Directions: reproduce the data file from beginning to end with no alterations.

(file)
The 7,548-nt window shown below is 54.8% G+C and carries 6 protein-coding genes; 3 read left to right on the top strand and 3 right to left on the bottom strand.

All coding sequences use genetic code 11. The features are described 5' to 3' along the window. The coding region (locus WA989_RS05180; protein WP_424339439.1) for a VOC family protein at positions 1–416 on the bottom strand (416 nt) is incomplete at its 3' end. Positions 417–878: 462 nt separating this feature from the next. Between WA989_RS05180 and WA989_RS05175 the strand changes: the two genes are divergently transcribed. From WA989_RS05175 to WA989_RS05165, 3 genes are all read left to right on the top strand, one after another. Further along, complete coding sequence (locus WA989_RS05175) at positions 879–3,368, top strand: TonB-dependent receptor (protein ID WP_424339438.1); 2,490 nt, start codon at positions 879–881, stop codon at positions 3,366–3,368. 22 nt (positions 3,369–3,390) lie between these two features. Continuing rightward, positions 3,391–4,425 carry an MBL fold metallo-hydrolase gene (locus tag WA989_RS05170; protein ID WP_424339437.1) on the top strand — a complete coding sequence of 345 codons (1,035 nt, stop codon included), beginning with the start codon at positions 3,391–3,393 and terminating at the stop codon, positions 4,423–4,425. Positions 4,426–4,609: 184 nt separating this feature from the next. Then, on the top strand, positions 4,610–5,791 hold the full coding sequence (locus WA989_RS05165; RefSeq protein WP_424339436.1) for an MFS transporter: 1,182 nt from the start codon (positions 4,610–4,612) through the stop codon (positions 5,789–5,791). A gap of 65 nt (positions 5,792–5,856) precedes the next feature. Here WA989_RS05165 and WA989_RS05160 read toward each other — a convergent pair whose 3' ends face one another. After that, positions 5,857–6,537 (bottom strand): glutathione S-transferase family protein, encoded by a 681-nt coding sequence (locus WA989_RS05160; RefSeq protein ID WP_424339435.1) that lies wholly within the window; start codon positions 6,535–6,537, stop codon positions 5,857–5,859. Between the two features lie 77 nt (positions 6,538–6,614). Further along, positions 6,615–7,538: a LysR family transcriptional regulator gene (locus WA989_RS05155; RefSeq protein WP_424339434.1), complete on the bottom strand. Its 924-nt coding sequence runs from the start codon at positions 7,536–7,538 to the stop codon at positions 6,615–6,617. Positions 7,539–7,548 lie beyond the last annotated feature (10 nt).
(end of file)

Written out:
The 7,548-nt window shown below is 54.8% G+C and carries 6 protein-coding genes; 3 read left to right on the top strand and 3 right to left on the bottom strand.

All coding sequences use genetic code 11. The features are described 5' to 3' along the window. The coding region (locus WA989_RS05180; protein WP_424339439.1) for a VOC family protein at positions 1–416 on the bottom strand (416 nt) is incomplete at its 3' end. Positions 417–878: 462 nt separating this feature from the next. Between WA989_RS05180 and WA989_RS05175 the strand changes: the two genes are divergently transcribed. From WA989_RS05175 to WA989_RS05165, 3 genes are all read left to right on the top strand, one after another. Further along, complete coding sequence (locus WA989_RS05175) at positions 879–3,368, top strand: TonB-dependent receptor (protein ID WP_424339438.1); 2,490 nt, start codon at positions 879–881, stop codon at positions 3,366–3,368. 22 nt (positions 3,369–3,390) lie between these two features. Continuing rightward, positions 3,391–4,425 carry an MBL fold metallo-hydrolase gene (locus tag WA989_RS05170; protein ID WP_424339437.1) on the top strand — a complete coding sequence of 345 codons (1,035 nt, stop codon included), beginning with the start codon at positions 3,391–3,393 and terminating at the stop codon, positions 4,423–4,425. Positions 4,426–4,609: 184 nt separating this feature from the next. Then, on the top strand, positions 4,610–5,791 hold the full coding sequence (locus WA989_RS05165; RefSeq protein WP_424339436.1) for an MFS transporter: 1,182 nt from the start codon (positions 4,610–4,612) through the stop codon (positions 5,789–5,791). A gap of 65 nt (positions 5,792–5,856) precedes the next feature. Here WA989_RS05165 and WA989_RS05160 read toward each other — a convergent pair whose 3' ends face one another. After that, positions 5,857–6,537 (bottom strand): glutathione S-transferase family protein, encoded by a 681-nt coding sequence (locus WA989_RS05160; RefSeq protein ID WP_424339435.1) that lies wholly within the window; start codon positions 6,535–6,537, stop codon positions 5,857–5,859. Between the two features lie 77 nt (positions 6,538–6,614). Further along, positions 6,615–7,538: a LysR family transcriptional regulator gene (locus WA989_RS05155; RefSeq protein WP_424339434.1), complete on the bottom strand. Its 924-nt coding sequence runs from the start codon at positions 7,536–7,538 to the stop codon at positions 6,615–6,617. Positions 7,539–7,548 lie beyond the last annotated feature (10 nt).